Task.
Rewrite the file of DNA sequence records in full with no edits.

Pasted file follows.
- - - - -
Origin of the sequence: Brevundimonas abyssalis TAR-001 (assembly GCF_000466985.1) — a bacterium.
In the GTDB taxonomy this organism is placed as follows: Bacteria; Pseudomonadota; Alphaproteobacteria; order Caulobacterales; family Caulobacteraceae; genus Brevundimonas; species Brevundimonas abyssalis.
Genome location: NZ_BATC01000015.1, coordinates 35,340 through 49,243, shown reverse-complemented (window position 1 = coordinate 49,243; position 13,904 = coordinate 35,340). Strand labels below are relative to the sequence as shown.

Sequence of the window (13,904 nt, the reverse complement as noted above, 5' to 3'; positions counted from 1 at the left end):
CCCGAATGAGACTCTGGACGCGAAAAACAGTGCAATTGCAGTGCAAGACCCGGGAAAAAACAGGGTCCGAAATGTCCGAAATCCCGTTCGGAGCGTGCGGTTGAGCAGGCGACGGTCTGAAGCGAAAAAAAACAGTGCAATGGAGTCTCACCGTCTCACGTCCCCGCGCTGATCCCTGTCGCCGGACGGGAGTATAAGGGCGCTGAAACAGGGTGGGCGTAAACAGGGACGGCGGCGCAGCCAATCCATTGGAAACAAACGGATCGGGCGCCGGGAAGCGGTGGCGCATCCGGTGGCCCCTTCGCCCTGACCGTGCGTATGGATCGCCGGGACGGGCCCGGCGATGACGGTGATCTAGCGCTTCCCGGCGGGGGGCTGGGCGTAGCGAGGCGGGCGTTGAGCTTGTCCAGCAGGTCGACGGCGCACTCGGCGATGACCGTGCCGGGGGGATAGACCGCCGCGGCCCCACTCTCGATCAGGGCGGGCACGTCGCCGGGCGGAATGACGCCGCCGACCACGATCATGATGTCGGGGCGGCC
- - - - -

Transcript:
Origin of the sequence: Brevundimonas abyssalis TAR-001 (assembly GCF_000466985.1) — a bacterium.
In the GTDB taxonomy this organism is placed as follows: Bacteria; Pseudomonadota; Alphaproteobacteria; order Caulobacterales; family Caulobacteraceae; genus Brevundimonas; species Brevundimonas abyssalis.
Genome location: NZ_BATC01000015.1, coordinates 35,340 through 49,243, shown reverse-complemented (window position 1 = coordinate 49,243; position 13,904 = coordinate 35,340). Strand labels below are relative to the sequence as shown.

Sequence of the window (13,904 nt, the reverse complement as noted above, 5' to 3'; positions counted from 1 at the left end):
CCCGAATGAGACTCTGGACGCGAAAAACAGTGCAATTGCAGTGCAAGACCCGGGAAAAAACAGGGTCCGAAATGTCCGAAATCCCGTTCGGAGCGTGCGGTTGAGCAGGCGACGGTCTGAAGCGAAAAAAAACAGTGCAATGGAGTCTCACCGTCTCACGTCCCCGCGCTGATCCCTGTCGCCGGACGGGAGTATAAGGGCGCTGAAACAGGGTGGGCGTAAACAGGGACGGCGGCGCAGCCAATCCATTGGAAACAAACGGATCGGGCGCCGGGAAGCGGTGGCGCATCCGGTGGCCCCTTCGCCCTGACCGTGCGTATGGATCGCCGGGACGGGCCCGGCGATGACGGTGATCTAGCGCTTCCCGGCGGGGGGCTGGGCGTAGCGAGGCGGGCGTTGAGCTTGTCCAGCAGGTCGACGGCGCACTCGGCGATGACCGTGCCGGGGGGATAGACCGCCGCGGCCCCACTCTCGATCAGGGCGGGCACGTCGCCGGGCGGAATGACGCCGCCGACCACGATCATGATGTCGGGGCGGCC